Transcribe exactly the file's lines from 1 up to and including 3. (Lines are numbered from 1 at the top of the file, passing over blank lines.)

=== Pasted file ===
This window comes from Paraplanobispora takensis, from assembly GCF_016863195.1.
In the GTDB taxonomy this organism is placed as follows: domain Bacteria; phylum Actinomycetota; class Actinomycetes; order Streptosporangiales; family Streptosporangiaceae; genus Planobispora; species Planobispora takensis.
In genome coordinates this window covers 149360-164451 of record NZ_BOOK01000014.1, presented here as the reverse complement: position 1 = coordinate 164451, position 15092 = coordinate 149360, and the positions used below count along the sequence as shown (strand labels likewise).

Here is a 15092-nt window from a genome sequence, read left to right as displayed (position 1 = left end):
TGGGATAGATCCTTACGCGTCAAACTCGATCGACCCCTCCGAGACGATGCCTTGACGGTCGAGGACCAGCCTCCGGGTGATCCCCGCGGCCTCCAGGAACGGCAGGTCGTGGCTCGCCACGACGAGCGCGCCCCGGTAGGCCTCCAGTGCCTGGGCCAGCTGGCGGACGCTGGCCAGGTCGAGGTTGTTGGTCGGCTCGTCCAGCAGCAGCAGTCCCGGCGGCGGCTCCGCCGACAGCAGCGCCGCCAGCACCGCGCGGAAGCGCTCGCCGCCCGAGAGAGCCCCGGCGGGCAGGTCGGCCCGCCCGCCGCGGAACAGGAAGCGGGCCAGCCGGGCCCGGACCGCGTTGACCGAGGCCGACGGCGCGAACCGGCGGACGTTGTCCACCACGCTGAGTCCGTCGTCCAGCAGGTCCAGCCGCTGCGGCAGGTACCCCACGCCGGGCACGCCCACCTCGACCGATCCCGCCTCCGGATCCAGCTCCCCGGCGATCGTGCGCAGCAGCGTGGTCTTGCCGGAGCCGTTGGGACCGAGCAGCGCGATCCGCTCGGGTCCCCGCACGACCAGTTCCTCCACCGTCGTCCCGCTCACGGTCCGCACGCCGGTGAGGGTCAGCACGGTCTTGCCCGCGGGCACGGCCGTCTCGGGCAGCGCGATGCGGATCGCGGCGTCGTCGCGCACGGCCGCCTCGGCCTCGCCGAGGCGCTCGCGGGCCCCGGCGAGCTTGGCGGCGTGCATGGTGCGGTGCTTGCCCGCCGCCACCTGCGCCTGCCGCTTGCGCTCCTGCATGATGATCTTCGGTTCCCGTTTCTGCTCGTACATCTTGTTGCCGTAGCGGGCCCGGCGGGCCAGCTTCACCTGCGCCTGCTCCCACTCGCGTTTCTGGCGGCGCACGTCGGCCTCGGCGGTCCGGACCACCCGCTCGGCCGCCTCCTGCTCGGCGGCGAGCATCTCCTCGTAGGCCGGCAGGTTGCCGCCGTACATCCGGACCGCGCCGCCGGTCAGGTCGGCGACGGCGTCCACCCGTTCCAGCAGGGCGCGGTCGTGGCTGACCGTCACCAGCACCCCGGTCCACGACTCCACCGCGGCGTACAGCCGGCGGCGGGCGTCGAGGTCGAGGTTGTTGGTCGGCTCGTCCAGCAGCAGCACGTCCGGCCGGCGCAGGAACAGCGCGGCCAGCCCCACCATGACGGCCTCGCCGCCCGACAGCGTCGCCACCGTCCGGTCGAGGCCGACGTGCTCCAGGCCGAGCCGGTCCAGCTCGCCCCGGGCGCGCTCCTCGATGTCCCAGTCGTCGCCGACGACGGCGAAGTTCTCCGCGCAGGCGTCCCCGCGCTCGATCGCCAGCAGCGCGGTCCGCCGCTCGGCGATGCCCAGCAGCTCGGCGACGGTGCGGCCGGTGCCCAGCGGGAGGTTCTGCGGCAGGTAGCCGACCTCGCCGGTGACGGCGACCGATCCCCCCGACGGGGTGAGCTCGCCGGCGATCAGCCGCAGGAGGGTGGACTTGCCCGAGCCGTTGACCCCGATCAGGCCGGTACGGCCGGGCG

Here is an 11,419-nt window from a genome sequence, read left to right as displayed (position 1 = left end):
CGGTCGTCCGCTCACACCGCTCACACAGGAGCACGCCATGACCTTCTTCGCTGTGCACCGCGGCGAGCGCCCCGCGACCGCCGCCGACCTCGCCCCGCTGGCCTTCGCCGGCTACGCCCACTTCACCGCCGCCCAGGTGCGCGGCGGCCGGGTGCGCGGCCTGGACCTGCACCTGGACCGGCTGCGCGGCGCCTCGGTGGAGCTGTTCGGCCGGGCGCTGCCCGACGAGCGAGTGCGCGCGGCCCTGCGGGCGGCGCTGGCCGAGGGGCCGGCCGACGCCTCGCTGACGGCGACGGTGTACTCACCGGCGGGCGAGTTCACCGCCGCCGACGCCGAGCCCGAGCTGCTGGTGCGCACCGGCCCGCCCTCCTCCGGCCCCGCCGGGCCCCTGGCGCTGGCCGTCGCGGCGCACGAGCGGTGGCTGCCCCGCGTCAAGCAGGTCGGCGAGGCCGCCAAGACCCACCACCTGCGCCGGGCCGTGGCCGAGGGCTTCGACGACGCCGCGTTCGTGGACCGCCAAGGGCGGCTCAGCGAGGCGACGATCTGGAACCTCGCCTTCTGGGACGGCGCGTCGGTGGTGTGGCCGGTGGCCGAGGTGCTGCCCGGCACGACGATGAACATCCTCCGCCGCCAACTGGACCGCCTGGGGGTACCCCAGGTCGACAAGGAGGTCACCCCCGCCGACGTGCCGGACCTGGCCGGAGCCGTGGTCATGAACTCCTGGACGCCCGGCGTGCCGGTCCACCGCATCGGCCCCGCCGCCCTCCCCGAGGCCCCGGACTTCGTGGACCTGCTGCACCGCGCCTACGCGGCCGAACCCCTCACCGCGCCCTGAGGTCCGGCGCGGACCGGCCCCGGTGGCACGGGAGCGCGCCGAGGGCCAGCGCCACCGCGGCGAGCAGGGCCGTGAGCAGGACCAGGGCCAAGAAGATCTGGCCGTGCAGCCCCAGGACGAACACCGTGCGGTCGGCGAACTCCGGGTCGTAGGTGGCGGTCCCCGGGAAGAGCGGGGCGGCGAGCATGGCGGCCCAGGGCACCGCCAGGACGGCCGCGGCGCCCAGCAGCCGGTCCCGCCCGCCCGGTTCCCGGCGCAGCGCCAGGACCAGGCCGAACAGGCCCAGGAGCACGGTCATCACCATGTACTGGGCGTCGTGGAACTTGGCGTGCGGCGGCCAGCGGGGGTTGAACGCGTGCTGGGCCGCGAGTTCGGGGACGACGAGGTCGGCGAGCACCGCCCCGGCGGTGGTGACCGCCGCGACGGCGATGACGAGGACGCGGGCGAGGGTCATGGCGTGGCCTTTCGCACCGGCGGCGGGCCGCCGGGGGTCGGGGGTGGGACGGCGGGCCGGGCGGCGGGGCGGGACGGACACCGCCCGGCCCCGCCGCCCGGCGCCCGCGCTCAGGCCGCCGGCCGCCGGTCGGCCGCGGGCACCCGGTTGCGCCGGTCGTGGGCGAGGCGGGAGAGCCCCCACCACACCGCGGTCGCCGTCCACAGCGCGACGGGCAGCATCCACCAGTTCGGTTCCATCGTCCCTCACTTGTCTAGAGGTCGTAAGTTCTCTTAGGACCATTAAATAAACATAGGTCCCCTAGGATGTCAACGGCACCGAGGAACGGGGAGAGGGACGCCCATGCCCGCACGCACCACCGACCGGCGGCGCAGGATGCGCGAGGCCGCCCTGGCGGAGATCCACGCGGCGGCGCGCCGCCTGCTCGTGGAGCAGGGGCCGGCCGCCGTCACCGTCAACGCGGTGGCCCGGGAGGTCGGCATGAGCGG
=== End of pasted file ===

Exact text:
This window comes from Paraplanobispora takensis, from assembly GCF_016863195.1.
In the GTDB taxonomy this organism is placed as follows: domain Bacteria; phylum Actinomycetota; class Actinomycetes; order Streptosporangiales; family Streptosporangiaceae; genus Planobispora; species Planobispora takensis.
In genome coordinates this window covers 149360-164451 of record NZ_BOOK01000014.1, presented here as the reverse complement: position 1 = coordinate 164451, position 15092 = coordinate 149360, and the positions used below count along the sequence as shown (strand labels likewise).